Background: Histologic identification of implanted soft tissues in experimental animal models can be challenging, as donor tissue often strongly resembles the recipient bed. We have encountered this dilemma following implantation of a Composite Thyroid Ala Perichondrium flap (CTAP) into a vocal fold. The CTAP procedure is the first to utilize a vascularized flap for vocal fold reconstruction, making data to confirm or refute its viability critical. The current study evaluated several tissue stains to define precisely the histologic margins of CTAPs at two weeks post-implantation in a canine model.
Methods: Initial testing exposed canine cadaveric tissues to four stains (tattoo ink, Congo red, 4’6- diamidino-2-phenylindole, and henna) across four time periods. Tattoo ink alone withstood histologic processing. An exposure of 1 minute adequately delineated CTAP boundaries. The study concluded with a canine in vivo evaluation of a CTAP exposed to tattoo ink for 1 minute. After a two-week recovery period, vocal folds were harvested and evaluated histologically.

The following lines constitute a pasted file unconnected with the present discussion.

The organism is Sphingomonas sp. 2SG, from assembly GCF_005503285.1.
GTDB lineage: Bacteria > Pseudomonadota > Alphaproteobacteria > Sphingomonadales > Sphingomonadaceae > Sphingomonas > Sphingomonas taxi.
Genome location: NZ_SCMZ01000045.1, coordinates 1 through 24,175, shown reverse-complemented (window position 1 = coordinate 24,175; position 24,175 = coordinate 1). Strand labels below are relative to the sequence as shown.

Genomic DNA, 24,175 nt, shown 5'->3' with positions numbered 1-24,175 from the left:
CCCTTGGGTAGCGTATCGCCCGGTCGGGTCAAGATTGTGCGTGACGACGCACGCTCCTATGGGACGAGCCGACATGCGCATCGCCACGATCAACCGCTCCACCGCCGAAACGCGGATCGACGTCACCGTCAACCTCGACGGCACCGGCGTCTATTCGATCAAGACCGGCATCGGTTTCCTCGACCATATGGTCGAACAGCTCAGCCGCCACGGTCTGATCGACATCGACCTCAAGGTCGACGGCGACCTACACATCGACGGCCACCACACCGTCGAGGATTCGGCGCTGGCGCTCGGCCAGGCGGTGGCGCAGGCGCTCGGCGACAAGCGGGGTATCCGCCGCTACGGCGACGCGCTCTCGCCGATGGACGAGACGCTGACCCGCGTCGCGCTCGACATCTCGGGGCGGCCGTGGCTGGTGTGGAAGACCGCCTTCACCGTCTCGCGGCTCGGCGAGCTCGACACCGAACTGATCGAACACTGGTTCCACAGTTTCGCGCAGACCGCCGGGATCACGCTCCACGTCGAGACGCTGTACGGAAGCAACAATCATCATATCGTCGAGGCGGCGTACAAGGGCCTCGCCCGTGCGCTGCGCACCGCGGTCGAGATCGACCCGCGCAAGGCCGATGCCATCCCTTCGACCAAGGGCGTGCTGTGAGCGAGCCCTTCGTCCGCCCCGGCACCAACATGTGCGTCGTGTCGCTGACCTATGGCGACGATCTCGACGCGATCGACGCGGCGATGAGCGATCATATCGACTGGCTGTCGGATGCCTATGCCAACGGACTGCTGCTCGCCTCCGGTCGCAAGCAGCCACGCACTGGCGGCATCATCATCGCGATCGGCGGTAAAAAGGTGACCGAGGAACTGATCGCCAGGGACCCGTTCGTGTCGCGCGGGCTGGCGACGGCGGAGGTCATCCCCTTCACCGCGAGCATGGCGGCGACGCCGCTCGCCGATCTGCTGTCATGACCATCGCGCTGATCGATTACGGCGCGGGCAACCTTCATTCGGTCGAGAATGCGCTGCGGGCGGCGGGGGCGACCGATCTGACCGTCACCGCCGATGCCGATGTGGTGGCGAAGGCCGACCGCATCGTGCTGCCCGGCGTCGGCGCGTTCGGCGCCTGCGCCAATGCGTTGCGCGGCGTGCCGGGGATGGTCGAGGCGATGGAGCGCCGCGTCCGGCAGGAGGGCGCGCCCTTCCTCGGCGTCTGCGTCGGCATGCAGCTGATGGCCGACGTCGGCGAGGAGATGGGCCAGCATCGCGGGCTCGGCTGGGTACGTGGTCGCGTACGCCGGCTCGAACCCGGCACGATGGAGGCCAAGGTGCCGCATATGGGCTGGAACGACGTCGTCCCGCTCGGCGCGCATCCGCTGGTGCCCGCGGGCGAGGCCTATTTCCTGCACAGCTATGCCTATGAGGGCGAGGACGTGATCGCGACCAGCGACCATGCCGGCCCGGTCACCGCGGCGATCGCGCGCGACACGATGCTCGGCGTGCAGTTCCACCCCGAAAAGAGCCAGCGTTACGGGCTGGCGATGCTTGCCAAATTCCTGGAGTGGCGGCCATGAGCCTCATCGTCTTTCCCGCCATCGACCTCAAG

Results: Tattoo ink proved to be a safe and effective histologic marker in vivo, where the histologic margins of the implanted CTAP were clearly demarcated by a thin band of tattoo ink, soft tissue reactions were minimal, and interference with standard, special, or immunohistochemical stain assessments did not occur.
Conclusions: Tattoo ink provides a reliable means of demarcating a CTAP within a vocal fold and demonstrated that CTAPs survive transplantation. Further, tattoo ink demarcation may serve as a useful histologic marker for those wishing to assess tissue implants in other in vivo models.
|Original language||English (US)|
|Number of pages||9|
|Journal||Histology and Histopathology|
|State||Published - Jan 1 2015|
- Reinke’s space
- Tattoo ink
- Vocal fold
ASJC Scopus subject areas
- Pathology and Forensic Medicine